The romanization is a lossless process, and for the majority of texts that I have tried, it can be transliterated back and forth without any errors using the aksharamukha tool.
Model Performance and Characteristics
After a bit of fiddling, prodding, and testing we can see that the model:
- Can generate audio with a sampling rate of 8 000, 24 000, or 48 000 kHz;
- Works both on CPUs and GPUs. Also, it works even on old and outdated x86 CPUs without AVX2 instructions;
- Weighs about 50 MB for all speakers and languages (yes, really!);
If we properly measure the model speed on 1 and 4 CPU threads (turns out adding 6 or more threads does not really help), we can see that it quite quick (I measured the seconds of audio generated per second):
|Sampling Rate||1 CPU Thread||4 CPU Threads|
|8 kHz||15 — 25||30 — 60|
|24 kHz||10||15 — 20|
The model also supports SSML markdown, but it is still a bit glitchy for some tags.
Now let’s generate some audio samples for each of the languages and listen to them:
I am not a native speaker of these languages to evaluate the speech quality, but as far as TTS models go, most of these speakers sound passable. The most obvious problems can be traced to source material – mostly slow pace of speech and audio quality (some audios were noisy or upsampled from lower quality).
I asked a native speaker from India (he speaks Hindi, Telugu, Tamil and understands Malayalam, Bengali, Kannada and Gujarati to a certain extent) to evaluate the anecdotal quality, and this is what he replied:
- Hindi. The pronunciations were accurate. It sounded a bit mechanical (like reading out phrase by phrase), probably because that’s how the speakers spoke it in the dataset;
- Telugu was perfect. Was natural and smooth with accurate pronunciations;
- Tamil. The output could have been a bit smoother if it was generated for a single sentence. Nevertheless, it was still good;
- Malayalam. The pauses and phrasing were somewhat uncomfortable to hear. Female output was better, probably because it has a bit higher speed;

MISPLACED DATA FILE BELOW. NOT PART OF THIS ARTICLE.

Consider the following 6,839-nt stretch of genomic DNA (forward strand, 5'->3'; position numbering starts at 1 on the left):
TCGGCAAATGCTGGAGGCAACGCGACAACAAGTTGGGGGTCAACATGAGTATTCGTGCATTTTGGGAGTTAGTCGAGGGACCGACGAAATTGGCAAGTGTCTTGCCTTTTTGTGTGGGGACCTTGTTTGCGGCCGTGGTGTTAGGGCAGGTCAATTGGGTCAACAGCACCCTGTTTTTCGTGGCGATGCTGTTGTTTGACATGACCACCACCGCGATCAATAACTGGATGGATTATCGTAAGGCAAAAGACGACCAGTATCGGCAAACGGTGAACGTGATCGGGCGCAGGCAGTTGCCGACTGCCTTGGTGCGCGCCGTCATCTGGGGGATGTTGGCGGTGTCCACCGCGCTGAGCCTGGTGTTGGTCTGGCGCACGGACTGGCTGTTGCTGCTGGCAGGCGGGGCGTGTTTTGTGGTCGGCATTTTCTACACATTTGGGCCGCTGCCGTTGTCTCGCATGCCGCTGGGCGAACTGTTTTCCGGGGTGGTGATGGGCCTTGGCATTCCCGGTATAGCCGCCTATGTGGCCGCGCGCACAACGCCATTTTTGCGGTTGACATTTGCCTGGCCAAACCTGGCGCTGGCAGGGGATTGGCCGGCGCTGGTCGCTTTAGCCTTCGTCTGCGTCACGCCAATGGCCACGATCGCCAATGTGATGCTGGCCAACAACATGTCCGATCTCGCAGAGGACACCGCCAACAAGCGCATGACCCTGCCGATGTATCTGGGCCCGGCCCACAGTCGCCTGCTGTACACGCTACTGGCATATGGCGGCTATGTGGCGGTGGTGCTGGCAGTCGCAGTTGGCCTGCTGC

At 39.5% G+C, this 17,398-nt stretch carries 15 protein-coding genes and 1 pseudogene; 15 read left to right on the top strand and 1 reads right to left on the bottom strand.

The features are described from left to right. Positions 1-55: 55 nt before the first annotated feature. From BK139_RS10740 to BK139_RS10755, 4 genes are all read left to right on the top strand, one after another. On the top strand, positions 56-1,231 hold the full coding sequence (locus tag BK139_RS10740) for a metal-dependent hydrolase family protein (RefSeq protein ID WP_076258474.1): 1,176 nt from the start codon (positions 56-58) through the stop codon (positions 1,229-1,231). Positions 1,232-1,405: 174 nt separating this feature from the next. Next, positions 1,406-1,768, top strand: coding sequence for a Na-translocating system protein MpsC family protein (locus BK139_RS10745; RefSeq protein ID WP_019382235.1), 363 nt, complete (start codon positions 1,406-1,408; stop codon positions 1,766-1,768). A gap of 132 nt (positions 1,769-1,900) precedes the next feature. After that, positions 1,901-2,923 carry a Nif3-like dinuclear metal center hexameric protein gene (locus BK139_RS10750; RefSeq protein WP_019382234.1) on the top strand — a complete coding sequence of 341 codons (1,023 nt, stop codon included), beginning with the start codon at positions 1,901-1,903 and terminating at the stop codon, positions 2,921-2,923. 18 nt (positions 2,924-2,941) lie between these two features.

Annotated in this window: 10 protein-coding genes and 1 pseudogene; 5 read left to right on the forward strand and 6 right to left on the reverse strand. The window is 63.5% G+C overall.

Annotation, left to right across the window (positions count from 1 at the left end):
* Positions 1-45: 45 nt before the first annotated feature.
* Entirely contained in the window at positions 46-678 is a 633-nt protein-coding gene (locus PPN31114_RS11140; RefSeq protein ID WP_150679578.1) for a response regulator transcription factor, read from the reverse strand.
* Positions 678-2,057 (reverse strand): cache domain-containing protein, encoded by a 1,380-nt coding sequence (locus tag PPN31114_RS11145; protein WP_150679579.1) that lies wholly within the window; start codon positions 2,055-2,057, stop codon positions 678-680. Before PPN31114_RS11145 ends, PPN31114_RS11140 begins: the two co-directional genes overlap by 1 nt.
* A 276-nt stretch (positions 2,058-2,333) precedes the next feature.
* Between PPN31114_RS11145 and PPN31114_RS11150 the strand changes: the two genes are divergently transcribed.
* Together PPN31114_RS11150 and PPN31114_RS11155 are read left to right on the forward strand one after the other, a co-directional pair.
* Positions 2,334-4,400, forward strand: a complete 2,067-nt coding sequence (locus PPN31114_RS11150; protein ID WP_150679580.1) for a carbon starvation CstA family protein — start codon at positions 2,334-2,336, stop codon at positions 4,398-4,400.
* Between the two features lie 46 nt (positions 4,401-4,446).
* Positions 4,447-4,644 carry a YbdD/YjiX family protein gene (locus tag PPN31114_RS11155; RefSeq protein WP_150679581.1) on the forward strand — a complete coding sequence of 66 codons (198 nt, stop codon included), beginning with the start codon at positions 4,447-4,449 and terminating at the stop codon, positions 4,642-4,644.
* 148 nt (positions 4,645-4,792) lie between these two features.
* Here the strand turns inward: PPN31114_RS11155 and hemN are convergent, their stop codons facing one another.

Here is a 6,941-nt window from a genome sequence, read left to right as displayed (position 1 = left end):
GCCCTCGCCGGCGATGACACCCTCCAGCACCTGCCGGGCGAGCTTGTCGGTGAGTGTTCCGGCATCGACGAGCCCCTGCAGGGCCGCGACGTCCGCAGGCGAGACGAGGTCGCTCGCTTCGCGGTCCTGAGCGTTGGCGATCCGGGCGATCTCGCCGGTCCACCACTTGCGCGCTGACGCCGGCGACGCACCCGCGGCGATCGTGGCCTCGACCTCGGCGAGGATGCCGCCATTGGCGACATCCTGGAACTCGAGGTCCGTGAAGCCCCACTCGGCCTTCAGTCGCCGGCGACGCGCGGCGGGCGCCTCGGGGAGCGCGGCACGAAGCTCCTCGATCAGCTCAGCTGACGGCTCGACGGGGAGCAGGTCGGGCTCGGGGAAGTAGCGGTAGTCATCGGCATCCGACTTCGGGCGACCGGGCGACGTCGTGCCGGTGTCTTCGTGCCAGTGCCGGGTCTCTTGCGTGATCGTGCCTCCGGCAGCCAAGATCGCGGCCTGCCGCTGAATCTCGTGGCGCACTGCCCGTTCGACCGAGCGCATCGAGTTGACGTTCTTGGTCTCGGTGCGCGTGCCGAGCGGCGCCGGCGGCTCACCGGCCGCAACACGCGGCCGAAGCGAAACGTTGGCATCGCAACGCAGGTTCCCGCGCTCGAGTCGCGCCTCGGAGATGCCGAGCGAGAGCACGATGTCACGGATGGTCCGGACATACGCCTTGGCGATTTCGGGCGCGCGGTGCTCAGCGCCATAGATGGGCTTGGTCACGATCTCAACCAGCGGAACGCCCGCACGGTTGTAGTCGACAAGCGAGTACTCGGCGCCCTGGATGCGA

- Bengali was good. The female sample was perfect;
- Kannada. The male sample was perfect. The female one had awkward pauses;
- Gujarati – seemed too mechanical;
Non Hindi Speakers Speaking Hindi
Now for something extra. Let’s see what happens if non-Hindi speakers are asked to speak Hindi!
And here is what a native speaker thinks:
- In general, when we use a speaker of another language Y for an input text language X, it does not sound natural. And it also loses the accent of Y when in such cases. But neither does it have the accent of X;
- It was a plain read-out of the roman text using the voice of another speaker. Although the basic voice characteristics were maintained;
- But it was accurately able to pronounce some phonemes of X which they would have never encountered for Y. So definitely there’s sharing of phonetics across languages, wherever non-ambiguous;
- The model is definitely useful when using appropriate languages for the respectively trained speakers;
- More precisely, it sounds like a person of native language Y trying hard to fluently read the script of language X, without knowing the language;
And what do you think? Do these conclusions hold? It is next to impossible for me to make these judgments apart from observing and fixing standard TTS problems shared by all non-tonal languages.
In this article, we have briefly touched upon the subject of how TTS models work and have shown that the ISO romanization scheme (provided by the aksharamukha tool) can serve as a decent foundation to build a universal Indic TTS model, that not only can “speak” several Indic languages, but also can make speakers “speak” a language that they originally did not even record.
This did not work for the Assamese language, because some of its romanized phonemes sounded too different compared to other languages (according to our non-native ear).
Also, a surprising finding is that the model generalizes that speakers can produce “non-native” phonemes for other languages and speak “unfamiliar” languages not fluently, but at least diligently. And if you are a native speaker of any of these languages, what do you think? Hope you liked my article on Indic languages? Share in the comments below.